Why Every Mom Should Invade Her Kid's Internet 'Privacy'

Parents are doing more on Facebook than checking up on their friends' babies and divorces ... they're cracking into their kids' accounts and reading their emails. Security site BullGuard surveyed parents of kids 10 to 17 years old and found some pretty shady stuff. Parents admitted to all kinds of snooping on their kids, including guessing their passwords and accessing their social media and email accounts and reading messages; reading their text messages; checking their Internet history. In fact, 61 percent of parents surveyed confessed to spying on their kids -- and my question is, Why???


I don't mean why would you spy. I know why you would spy on your kids. You're worried about them. You want to know if they're being bullied or in contact with older adults who shouldn't be contacting them, or sending sexy selfies or watching porn, or any of the myriad things kids can get up to these days online.

My question is why are you spying?? Why not just TELL your kids you will be regularly checking their accounts and demand their passwords? Sure, kids can always have a secret email account somewhere, but most kids are going to use the same social media accounts and are likely not savvy enough to have secret email accounts. Even if they do, you can still watch the main ones.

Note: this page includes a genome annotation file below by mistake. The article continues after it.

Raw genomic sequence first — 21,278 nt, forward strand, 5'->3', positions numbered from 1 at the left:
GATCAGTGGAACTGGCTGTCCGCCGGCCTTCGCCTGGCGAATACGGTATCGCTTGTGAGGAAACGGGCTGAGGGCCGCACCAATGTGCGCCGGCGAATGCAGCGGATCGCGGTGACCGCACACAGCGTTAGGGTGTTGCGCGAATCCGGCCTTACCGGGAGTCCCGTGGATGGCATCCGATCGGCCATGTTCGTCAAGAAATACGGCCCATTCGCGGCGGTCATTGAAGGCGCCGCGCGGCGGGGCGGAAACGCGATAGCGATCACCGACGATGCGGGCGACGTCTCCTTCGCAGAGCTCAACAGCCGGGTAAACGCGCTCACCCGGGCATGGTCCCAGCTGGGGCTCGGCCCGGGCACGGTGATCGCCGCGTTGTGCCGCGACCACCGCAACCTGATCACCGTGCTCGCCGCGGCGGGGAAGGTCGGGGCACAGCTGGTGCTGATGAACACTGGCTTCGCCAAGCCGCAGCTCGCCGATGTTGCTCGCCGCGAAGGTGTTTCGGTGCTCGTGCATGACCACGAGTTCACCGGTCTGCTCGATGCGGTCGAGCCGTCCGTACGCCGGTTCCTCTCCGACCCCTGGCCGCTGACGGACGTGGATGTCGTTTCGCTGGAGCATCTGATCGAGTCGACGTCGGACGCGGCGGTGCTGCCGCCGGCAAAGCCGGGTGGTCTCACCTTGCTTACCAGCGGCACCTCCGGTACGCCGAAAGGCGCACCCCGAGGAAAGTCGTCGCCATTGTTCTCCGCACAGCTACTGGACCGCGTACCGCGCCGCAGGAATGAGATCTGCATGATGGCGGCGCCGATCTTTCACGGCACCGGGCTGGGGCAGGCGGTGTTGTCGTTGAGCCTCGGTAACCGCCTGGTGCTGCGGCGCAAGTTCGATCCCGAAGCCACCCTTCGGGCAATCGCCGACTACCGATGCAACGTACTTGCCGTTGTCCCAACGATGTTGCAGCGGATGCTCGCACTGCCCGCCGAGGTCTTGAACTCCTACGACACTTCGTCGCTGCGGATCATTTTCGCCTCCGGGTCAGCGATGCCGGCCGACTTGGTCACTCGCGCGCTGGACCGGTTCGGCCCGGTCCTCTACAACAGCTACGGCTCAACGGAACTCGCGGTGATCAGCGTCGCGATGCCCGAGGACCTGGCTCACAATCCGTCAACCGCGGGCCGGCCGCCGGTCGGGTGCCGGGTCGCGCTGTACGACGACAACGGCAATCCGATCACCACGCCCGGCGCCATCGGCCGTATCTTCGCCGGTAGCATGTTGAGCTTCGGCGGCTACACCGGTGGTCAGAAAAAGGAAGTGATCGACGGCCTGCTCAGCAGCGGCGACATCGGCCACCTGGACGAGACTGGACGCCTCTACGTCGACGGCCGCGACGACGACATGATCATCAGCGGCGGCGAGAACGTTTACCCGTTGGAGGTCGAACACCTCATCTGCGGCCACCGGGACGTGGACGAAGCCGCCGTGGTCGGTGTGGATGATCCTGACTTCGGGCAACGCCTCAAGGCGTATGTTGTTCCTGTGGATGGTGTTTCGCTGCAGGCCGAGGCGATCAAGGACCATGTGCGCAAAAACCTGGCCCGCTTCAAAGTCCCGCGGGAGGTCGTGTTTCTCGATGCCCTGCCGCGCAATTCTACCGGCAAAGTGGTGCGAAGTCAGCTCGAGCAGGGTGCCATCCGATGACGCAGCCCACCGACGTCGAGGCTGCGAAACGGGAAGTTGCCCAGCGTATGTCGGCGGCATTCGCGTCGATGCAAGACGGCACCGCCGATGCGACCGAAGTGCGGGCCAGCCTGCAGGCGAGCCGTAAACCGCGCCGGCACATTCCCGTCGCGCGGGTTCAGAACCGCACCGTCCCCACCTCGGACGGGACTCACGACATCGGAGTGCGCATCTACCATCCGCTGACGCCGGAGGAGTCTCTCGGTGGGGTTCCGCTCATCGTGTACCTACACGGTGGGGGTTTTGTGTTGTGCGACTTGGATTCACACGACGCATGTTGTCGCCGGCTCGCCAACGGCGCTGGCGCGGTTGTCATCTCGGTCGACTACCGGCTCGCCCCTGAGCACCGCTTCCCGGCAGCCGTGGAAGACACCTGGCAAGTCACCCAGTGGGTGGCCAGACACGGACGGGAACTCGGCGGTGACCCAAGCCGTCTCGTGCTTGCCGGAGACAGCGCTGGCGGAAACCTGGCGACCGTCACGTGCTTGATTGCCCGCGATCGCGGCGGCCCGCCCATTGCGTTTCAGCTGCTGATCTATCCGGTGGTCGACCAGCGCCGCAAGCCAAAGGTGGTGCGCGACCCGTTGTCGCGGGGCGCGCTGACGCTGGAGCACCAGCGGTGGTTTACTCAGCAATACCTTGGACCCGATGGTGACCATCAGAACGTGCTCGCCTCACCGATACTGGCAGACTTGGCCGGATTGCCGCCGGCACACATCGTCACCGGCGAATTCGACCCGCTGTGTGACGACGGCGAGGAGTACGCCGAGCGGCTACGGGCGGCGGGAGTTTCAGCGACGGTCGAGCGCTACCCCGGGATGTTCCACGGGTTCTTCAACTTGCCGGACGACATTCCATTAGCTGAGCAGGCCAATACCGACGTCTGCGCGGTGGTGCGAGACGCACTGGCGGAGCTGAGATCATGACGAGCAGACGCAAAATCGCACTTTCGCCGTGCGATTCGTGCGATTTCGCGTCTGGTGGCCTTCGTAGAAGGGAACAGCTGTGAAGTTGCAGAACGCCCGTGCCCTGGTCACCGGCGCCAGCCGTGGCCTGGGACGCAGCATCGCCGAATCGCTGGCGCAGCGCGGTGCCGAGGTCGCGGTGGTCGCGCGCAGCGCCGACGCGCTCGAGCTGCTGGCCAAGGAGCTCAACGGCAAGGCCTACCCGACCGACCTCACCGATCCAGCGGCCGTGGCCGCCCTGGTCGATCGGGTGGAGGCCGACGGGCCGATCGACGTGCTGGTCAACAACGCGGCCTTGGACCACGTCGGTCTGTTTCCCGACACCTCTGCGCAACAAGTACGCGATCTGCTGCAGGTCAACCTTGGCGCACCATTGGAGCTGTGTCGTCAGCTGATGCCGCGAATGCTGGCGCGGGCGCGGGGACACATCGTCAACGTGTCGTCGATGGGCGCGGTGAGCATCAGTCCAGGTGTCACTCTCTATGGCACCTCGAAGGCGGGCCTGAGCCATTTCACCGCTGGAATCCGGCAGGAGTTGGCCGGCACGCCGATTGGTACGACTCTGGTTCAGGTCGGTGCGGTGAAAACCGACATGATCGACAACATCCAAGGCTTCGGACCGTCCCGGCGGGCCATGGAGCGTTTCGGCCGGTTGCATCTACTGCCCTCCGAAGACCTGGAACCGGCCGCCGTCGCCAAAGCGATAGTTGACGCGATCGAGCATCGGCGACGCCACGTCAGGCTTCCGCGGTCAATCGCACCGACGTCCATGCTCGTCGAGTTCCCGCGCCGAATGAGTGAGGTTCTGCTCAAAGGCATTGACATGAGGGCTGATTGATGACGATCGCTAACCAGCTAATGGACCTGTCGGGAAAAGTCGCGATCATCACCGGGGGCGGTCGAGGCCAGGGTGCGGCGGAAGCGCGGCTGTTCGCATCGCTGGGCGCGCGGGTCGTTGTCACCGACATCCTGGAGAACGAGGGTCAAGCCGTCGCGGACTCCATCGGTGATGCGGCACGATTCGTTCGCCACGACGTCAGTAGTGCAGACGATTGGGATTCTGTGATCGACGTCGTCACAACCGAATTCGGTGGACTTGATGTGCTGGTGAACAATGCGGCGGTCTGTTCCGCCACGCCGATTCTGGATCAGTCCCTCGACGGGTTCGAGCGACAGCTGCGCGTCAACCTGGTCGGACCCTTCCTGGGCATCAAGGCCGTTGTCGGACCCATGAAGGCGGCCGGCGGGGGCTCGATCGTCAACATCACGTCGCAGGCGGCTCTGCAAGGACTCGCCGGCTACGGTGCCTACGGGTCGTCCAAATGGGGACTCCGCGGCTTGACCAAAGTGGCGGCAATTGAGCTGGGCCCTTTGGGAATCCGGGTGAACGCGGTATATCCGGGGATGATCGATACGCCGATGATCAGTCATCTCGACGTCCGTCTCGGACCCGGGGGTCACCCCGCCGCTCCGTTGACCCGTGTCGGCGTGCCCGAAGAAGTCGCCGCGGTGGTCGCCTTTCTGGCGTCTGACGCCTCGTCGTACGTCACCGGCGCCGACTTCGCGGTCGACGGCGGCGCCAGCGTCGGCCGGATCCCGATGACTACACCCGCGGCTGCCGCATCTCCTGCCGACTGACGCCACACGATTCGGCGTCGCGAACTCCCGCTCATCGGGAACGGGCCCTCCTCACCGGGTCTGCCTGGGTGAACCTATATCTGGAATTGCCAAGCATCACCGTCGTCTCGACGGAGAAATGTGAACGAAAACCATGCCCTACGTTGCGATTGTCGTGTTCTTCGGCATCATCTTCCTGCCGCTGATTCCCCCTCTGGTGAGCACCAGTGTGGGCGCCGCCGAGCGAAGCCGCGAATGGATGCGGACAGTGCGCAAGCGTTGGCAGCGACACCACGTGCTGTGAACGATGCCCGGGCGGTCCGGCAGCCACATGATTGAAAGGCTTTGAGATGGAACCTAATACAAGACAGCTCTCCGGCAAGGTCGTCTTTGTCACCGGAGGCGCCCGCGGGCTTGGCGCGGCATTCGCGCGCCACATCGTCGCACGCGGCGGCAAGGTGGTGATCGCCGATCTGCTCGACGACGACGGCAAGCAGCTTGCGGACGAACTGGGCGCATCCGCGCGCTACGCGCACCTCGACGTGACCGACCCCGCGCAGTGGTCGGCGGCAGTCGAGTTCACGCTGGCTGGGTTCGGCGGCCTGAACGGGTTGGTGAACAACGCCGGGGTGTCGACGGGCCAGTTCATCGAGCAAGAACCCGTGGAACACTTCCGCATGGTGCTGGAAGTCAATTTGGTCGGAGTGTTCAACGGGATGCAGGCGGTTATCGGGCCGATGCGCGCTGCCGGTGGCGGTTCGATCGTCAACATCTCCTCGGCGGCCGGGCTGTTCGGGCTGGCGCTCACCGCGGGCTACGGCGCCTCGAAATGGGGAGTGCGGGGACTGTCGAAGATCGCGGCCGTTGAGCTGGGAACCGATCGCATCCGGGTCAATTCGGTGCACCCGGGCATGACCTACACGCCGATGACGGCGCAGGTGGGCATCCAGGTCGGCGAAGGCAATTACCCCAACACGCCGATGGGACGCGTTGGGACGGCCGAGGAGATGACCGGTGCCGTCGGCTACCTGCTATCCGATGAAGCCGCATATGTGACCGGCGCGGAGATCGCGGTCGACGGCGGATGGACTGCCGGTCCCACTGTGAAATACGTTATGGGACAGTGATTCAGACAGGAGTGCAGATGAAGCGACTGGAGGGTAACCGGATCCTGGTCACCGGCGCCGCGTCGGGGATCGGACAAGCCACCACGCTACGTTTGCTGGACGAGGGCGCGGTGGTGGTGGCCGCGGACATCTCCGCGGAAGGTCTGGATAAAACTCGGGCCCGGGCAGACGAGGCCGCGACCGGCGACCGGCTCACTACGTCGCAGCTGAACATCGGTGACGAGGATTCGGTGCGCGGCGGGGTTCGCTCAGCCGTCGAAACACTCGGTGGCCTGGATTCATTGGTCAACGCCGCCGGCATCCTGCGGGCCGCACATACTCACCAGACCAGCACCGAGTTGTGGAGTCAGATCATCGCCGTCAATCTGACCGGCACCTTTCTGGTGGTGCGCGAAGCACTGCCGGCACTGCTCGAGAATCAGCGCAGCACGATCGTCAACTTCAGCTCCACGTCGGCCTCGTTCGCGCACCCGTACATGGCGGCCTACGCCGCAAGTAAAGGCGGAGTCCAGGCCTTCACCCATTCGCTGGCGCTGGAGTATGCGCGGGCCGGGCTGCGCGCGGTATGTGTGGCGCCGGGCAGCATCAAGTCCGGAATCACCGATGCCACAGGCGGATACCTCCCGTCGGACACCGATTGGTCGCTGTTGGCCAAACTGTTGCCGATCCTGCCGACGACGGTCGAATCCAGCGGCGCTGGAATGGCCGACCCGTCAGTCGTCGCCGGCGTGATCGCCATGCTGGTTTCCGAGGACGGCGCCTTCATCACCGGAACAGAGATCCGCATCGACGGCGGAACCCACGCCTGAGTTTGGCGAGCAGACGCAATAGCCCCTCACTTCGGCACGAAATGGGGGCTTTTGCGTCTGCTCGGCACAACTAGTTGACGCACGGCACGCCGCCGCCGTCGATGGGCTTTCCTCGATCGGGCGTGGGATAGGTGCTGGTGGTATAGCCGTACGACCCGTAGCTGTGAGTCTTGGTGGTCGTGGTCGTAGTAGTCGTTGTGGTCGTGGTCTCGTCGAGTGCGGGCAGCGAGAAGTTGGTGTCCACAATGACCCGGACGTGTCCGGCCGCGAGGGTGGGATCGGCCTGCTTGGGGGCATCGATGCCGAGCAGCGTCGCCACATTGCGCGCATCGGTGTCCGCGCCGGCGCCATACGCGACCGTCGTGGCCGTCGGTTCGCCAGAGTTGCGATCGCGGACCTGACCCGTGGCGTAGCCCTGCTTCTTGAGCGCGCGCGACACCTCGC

I don't think this is bad. Since when should kids have online privacy? It's one thing not to read their diary -- a pedophile can't get them through a diary. He or she CAN online. There's really nothing that your 10- or 12-year-old should be saying online that you shouldn't be reading.

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And I'm not saying that kids should automatically be punished for online shenanigans you'd rather they not partake in, such as looking at porn or communicating with adults in an inappropriate way. Kids are curious and often don't really have a clue how dangerous the world can be. A young girl who is posting a pic of herself in a bikini online, asking the world if she is "pretty," genuinely just wants to play dress-up. She has no idea what she could be opening herself up to.

But YOU do. You know, and it's your job to sit down with your tween and let them know what is acceptable and what is not, and take away Internet privileges if these aren't being respected.

But spying? If your kid finds out, he or she is going to feel betrayed. Besides, how can you speak with your child about stuff you may need to if you can't confess how you know what is going on? One third of parents said they were "wracked with guilt" about their spying. Well, if you'd laid down the law, you wouldn't be guilt-ridden, because your kid would know the rules.

By the time a responsible tween reaches teenhood, you can renegotiate privacy and online boundaries, but I would still hold onto passwords just in case. Call me overzealous, but letting a 10-year-old loose on the Internet is like bringing a 10-year-old to a keg party and dropping her off.

Do you spy on your kids?


Image via Enokson/Flickr

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